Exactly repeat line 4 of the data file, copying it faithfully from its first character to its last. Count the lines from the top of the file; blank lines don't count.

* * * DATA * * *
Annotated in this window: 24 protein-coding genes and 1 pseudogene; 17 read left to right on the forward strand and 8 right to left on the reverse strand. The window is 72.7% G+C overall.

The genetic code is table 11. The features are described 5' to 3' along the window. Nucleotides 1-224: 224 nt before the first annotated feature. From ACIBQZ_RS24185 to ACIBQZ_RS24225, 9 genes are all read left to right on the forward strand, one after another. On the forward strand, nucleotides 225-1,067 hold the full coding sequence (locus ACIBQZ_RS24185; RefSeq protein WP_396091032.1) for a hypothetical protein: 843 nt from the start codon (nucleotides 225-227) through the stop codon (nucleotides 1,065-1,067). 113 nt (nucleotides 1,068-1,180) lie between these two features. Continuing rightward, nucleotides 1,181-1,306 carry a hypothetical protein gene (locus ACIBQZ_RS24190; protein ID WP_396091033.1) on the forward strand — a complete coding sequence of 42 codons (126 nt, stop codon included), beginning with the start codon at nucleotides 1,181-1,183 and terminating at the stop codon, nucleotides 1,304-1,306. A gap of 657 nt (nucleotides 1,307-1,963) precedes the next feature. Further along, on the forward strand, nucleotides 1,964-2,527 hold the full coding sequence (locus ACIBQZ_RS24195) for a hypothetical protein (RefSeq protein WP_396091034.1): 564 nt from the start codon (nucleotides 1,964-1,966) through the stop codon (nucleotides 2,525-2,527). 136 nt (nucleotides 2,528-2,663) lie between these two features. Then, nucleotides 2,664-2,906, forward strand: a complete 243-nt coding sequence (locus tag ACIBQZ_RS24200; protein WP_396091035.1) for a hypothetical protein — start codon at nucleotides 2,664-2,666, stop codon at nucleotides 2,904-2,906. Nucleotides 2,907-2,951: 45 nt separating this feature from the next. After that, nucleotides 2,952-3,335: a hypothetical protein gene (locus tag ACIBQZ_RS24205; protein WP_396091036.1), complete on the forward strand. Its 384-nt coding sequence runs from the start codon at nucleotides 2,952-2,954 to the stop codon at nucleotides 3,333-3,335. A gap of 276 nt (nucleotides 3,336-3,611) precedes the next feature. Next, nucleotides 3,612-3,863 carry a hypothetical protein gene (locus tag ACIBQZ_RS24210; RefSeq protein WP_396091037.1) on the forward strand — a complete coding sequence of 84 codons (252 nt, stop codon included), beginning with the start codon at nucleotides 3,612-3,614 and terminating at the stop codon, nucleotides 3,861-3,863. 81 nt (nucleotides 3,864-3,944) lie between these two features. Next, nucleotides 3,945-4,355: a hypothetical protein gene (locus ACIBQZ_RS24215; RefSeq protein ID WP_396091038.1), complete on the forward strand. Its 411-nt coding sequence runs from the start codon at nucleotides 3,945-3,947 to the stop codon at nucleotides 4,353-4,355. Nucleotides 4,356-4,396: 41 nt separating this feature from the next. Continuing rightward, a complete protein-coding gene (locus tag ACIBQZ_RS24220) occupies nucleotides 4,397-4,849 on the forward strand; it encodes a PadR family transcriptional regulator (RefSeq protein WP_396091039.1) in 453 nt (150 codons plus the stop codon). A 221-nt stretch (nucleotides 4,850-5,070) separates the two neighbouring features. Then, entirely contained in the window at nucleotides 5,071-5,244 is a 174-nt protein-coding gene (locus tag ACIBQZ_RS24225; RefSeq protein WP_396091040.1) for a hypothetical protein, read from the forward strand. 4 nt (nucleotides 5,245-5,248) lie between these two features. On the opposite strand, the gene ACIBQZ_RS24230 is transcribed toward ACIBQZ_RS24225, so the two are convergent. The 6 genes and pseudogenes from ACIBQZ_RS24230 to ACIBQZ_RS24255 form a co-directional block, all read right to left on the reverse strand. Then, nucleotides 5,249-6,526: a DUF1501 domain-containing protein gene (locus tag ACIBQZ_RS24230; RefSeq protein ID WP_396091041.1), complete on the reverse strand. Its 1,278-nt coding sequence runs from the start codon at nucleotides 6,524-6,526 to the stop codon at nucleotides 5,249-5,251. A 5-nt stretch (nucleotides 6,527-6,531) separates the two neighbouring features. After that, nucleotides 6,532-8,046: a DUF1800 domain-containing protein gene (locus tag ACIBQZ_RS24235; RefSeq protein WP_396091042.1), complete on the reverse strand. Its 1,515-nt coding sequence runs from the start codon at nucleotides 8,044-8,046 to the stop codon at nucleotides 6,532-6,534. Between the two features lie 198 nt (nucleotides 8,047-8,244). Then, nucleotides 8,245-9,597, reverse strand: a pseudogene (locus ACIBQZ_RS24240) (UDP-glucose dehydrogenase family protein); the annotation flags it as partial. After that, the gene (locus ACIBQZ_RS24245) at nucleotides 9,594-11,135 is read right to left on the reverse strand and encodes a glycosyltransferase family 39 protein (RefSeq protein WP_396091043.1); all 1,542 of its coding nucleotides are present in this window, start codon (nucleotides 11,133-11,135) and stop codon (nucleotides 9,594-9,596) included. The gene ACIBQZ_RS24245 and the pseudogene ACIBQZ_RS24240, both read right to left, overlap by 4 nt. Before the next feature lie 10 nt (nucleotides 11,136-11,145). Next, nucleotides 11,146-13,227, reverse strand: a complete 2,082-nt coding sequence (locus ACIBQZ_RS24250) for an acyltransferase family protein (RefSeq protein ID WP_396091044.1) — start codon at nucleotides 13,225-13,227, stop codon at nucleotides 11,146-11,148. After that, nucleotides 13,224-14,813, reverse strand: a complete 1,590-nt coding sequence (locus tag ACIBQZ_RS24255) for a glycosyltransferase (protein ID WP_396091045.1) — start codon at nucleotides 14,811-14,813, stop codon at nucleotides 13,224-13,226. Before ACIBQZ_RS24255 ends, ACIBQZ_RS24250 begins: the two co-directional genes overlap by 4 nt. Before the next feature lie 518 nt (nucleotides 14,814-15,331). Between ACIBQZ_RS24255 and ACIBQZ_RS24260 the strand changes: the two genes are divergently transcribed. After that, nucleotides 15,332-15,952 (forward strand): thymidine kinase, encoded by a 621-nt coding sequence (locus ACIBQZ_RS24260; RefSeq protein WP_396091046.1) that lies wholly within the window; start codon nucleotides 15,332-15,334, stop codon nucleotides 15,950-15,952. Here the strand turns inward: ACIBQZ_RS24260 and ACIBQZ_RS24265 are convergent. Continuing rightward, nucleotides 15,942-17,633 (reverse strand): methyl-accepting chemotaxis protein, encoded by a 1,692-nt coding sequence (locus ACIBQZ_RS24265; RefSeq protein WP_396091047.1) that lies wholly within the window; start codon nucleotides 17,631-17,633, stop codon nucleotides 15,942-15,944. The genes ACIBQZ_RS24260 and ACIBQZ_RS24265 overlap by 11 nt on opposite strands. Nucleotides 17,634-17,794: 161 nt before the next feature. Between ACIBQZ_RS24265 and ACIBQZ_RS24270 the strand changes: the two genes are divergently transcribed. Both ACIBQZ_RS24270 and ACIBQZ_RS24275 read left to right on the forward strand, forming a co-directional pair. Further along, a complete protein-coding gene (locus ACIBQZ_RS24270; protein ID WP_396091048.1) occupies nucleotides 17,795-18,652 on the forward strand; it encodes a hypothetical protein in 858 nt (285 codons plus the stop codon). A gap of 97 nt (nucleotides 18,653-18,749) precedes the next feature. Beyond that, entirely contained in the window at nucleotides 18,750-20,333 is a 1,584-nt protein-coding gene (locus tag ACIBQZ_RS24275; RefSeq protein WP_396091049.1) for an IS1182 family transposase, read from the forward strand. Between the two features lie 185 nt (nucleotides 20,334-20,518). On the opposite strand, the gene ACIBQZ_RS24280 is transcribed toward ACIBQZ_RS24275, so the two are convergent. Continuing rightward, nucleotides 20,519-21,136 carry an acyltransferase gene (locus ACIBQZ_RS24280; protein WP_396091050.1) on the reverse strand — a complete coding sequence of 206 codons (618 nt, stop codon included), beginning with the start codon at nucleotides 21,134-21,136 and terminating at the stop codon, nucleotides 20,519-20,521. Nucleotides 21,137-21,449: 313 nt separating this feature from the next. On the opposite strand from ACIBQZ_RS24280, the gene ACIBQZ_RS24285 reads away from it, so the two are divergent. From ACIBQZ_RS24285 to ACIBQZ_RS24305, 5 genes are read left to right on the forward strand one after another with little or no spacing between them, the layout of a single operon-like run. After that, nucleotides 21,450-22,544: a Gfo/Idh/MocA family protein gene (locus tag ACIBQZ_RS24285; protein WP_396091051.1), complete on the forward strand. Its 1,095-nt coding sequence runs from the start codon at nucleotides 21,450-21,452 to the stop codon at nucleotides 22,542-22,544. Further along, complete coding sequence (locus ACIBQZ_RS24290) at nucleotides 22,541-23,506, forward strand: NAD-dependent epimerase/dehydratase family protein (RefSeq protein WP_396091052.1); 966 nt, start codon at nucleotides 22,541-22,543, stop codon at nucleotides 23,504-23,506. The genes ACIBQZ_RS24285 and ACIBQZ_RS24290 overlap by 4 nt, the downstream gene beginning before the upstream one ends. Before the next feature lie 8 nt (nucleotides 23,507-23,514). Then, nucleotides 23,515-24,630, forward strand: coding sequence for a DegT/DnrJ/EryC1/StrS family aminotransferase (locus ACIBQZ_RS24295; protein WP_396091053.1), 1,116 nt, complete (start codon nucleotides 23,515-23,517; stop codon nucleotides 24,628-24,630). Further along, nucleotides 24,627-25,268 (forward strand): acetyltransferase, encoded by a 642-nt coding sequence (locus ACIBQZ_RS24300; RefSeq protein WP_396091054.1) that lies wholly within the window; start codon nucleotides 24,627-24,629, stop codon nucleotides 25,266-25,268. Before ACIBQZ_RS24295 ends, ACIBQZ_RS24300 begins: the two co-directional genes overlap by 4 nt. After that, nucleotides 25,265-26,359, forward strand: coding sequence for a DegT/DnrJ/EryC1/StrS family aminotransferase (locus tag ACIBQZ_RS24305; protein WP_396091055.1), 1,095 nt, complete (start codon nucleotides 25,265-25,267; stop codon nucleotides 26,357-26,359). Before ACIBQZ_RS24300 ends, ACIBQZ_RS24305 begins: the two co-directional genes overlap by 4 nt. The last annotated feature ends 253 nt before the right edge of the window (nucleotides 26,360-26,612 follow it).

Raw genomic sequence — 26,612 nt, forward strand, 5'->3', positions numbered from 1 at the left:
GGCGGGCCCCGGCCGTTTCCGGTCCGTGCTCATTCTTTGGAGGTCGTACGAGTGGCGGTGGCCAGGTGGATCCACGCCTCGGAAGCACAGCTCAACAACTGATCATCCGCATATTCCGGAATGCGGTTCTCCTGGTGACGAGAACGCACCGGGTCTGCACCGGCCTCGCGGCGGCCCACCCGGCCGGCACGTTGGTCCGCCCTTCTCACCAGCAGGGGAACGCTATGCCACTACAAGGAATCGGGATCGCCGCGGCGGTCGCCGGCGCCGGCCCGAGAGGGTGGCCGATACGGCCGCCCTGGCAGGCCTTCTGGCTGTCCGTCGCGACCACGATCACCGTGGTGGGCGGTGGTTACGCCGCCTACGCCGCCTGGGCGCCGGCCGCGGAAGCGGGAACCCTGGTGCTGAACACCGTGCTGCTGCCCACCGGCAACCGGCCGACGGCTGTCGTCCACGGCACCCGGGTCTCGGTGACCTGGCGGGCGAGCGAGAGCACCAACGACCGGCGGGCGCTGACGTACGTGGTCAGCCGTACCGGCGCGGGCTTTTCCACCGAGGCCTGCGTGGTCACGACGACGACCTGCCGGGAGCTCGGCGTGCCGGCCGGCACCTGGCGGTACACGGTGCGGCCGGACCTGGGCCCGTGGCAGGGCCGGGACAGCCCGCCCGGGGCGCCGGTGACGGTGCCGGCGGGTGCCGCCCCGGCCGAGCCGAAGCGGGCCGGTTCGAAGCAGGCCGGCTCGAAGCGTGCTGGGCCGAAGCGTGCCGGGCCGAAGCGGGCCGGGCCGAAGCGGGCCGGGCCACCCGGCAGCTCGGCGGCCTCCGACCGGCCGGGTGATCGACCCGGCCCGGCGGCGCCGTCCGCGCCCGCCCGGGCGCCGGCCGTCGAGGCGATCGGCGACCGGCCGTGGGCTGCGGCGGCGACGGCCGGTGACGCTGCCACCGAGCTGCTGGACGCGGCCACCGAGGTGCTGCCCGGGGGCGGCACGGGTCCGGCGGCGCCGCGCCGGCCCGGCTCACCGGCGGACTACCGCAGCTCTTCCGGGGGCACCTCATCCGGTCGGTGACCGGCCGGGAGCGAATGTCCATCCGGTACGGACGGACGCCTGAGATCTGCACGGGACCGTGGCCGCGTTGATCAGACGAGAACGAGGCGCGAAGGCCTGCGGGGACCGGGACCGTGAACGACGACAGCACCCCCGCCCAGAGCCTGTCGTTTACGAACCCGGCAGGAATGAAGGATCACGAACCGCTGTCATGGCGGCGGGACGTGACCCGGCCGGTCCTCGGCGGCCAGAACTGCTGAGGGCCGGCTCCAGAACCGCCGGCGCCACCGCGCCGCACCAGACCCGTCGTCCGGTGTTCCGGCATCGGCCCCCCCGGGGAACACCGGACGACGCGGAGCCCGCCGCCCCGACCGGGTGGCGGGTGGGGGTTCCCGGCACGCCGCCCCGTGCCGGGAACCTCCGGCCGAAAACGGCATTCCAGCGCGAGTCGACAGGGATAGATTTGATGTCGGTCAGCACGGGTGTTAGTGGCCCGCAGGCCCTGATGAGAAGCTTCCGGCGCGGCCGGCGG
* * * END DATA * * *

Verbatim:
GGCGGGCCCCGGCCGTTTCCGGTCCGTGCTCATTCTTTGGAGGTCGTACGAGTGGCGGTGGCCAGGTGGATCCACGCCTCGGAAGCACAGCTCAACAACTGATCATCCGCATATTCCGGAATGCGGTTCTCCTGGTGACGAGAACGCACCGGGTCTGCACCGGCCTCGCGGCGGCCCACCCGGCCGGCACGTTGGTCCGCCCTTCTCACCAGCAGGGGAACGCTATGCCACTACAAGGAATCGGGATCGCCGCGGCGGTCGCCGGCGCCGGCCCGAGAGGGTGGCCGATACGGCCGCCCTGGCAGGCCTTCTGGCTGTCCGTCGCGACCACGATCACCGTGGTGGGCGGTGGTTACGCCGCCTACGCCGCCTGGGCGCCGGCCGCGGAAGCGGGAACCCTGGTGCTGAACACCGTGCTGCTGCCCACCGGCAACCGGCCGACGGCTGTCGTCCACGGCACCCGGGTCTCGGTGACCTGGCGGGCGAGCGAGAGCACCAACGACCGGCGGGCGCTGACGTACGTGGTCAGCCGTACCGGCGCGGGCTTTTCCACCGAGGCCTGCGTGGTCACGACGACGACCTGCCGGGAGCTCGGCGTGCCGGCCGGCACCTGGCGGTACACGGTGCGGCCGGACCTGGGCCCGTGGCAGGGCCGGGACAGCCCGCCCGGGGCGCCGGTGACGGTGCCGGCGGGTGCCGCCCCGGCCGAGCCGAAGCGGGCCGGTTCGAAGCAGGCCGGCTCGAAGCGTGCTGGGCCGAAGCGTGCCGGGCCGAAGCGGGCCGGGCCGAAGCGGGCCGGGCCACCCGGCAGCTCGGCGGCCTCCGACCGGCCGGGTGATCGACCCGGCCCGGCGGCGCCGTCCGCGCCCGCCCGGGCGCCGGCCGTCGAGGCGATCGGCGACCGGCCGTGGGCTGCGGCGGCGACGGCCGGTGACGCTGCCACCGAGCTGCTGGACGCGGCCACCGAGGTGCTGCCCGGGGGCGGCACGGGTCCGGCGGCGCCGCGCCGGCCCGGCTCACCGGCGGACTACCGCAGCTCTTCCGGGGGCACCTCATCCGGTCGGTGACCGGCCGGGAGCGAATGTCCATCCGGTACGGACGGACGCCTGAGATCTGCACGGGACCGTGGCCGCGTTGATCAGACGAGAACGAGGCGCGAAGGCCTGCGGGGACCGGGACCGTGAACGACGACAGCACCCCCGCCCAGAGCCTGTCGTTTACGAACCCGGCAGGAATGAAGGATCACGAACCGCTGTCATGGCGGCGGGACGTGACCCGGCCGGTCCTCGGCGGCCAGAACTGCTGAGGGCCGGCTCCAGAACCGCCGGCGCCACCGCGCCGCACCAGACCCGTCGTCCGGTGTTCCGGCATCGGCCCCCCCGGGGAACACCGGACGACGCGGAGCCCGCCGCCCCGACCGGGTGGCGGGTGGGGGTTCCCGGCACGCCGCCCCGTGCCGGGAACCTCCGGCCGAAAACGGCATTCCAGCGCGAGTCGACAGGGATAGATTTGATGTCGGTCAGCACGGGTGTTAGTGGCCCGCAGGCCCTGATGAGAAGCTTCCGGCGCGGCCGGCGG